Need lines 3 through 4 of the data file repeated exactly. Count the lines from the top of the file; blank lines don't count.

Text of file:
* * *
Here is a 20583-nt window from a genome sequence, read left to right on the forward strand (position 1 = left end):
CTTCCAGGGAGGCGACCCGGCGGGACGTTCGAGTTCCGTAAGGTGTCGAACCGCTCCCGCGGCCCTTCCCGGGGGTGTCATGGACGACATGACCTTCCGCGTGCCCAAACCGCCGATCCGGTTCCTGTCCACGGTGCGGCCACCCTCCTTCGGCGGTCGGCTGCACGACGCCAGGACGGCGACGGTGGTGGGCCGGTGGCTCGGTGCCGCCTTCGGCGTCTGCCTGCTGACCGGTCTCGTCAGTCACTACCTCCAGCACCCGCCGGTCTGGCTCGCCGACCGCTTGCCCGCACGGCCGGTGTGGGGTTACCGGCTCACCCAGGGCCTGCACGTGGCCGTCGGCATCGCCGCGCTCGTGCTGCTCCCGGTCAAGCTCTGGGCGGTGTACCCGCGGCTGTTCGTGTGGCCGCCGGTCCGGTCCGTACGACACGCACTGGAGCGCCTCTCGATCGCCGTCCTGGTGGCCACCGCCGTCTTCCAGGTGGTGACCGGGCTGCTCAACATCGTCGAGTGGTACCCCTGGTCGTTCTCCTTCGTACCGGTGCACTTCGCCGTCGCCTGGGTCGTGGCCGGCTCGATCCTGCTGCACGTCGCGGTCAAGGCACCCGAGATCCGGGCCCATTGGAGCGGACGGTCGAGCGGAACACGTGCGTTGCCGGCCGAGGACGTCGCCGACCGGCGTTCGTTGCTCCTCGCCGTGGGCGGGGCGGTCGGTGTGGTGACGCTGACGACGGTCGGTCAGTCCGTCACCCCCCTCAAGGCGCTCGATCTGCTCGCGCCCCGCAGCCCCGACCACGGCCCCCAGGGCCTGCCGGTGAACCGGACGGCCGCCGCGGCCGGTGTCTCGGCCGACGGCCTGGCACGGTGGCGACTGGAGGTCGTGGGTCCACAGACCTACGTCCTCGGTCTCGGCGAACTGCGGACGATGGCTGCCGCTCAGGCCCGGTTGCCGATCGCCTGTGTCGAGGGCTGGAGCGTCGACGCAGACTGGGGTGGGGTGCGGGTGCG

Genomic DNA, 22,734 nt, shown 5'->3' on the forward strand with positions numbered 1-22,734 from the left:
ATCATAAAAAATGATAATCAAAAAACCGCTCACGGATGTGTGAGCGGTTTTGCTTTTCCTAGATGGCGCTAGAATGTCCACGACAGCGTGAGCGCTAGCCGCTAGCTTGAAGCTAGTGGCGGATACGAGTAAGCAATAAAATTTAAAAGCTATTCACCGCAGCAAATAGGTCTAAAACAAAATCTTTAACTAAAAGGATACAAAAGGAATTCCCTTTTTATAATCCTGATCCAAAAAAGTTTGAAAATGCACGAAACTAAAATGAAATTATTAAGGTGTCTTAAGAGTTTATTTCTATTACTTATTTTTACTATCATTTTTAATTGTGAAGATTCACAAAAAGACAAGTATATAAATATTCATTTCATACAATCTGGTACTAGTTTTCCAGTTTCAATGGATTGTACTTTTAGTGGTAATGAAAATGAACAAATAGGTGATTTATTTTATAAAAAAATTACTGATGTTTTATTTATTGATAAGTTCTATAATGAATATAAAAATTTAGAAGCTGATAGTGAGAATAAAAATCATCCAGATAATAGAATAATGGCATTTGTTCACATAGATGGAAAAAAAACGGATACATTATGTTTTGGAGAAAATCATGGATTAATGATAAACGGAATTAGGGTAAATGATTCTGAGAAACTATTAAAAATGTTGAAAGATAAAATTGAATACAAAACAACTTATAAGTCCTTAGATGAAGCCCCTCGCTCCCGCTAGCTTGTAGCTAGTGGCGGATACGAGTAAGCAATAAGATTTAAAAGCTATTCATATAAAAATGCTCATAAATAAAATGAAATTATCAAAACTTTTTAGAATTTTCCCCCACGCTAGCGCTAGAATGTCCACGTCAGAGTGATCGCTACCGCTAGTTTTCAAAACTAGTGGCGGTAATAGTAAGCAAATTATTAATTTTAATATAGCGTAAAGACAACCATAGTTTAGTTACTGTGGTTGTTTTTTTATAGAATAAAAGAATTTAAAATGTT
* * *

Genomic DNA, 22,734 nt, shown 5'->3' on the forward strand with positions numbered 1-22,734 from the left:
ATCATAAAAAATGATAATCAAAAAACCGCTCACGGATGTGTGAGCGGTTTTGCTTTTCCTAGATGGCGCTAGAATGTCCACGACAGCGTGAGCGCTAGCCGCTAGCTTGAAGCTAGTGGCGGATACGAGTAAGCAATAAAATTTAAAAGCTATTCACCGCAGCAAATAGGTCTAAAACAAAATCTTTAACTAAAAGGATACAAAAGGAATTCCCTTTTTATAATCCTGATCCAAAAAAGTTTGAAAATGCACGAAACTAAAATGAAATTATTAAGGTGTCTTAAGAGTTTATTTCTATTACTTATTTTTACTATCATTTTTAATTGTGAAGATTCACAAAAAGACAAGTATATAAATATTCATTTCATACAATCTGGTACTAGTTTTCCAGTTTCAATGGATTGTACTTTTAGTGGTAATGAAAATGAACAAATAGGTGATTTATTTTATAAAAAAATTACTGATGTTTTATTTATTGATAAGTTCTATAATGAATATAAAAATTTAGAAGCTGATAGTGAGAATAAAAATCATCCAGATAATAGAATAATGGCATTTGTTCACATAGATGGAAAAAAAACGGATACATTATGTTTTGGAGAAAATCATGGATTAATGATAAACGGAATTAGGGTAAATGATTCTGAGAAACTATTAAAAATGTTGAAAGATAAAATTGAATACAAAACAACTTATAAGTCCTTAGATGAAGCCCCTCGCTCCCGCTAGCTTGTAGCTAGTGGCGGATACGAGTAAGCAATAAGATTTAAAAGCTATTCATATAAAAATGCTCATAAATAAAATGAAATTATCAAAACTTTTTAGAATTTTCCCCCACGCTAGCGCTAGAATGTCCACGTCAGAGTGATCGCTACCGCTAGTTTTCAAAACTAGTGGCGGTAATAGTAAGCAAATTATTAATTTTAATATAGCGTAAAGACAACCATAGTTTAGTTACTGTGGTTGTTTTTTTATAGAATAAAAGAATTTAAAATGTT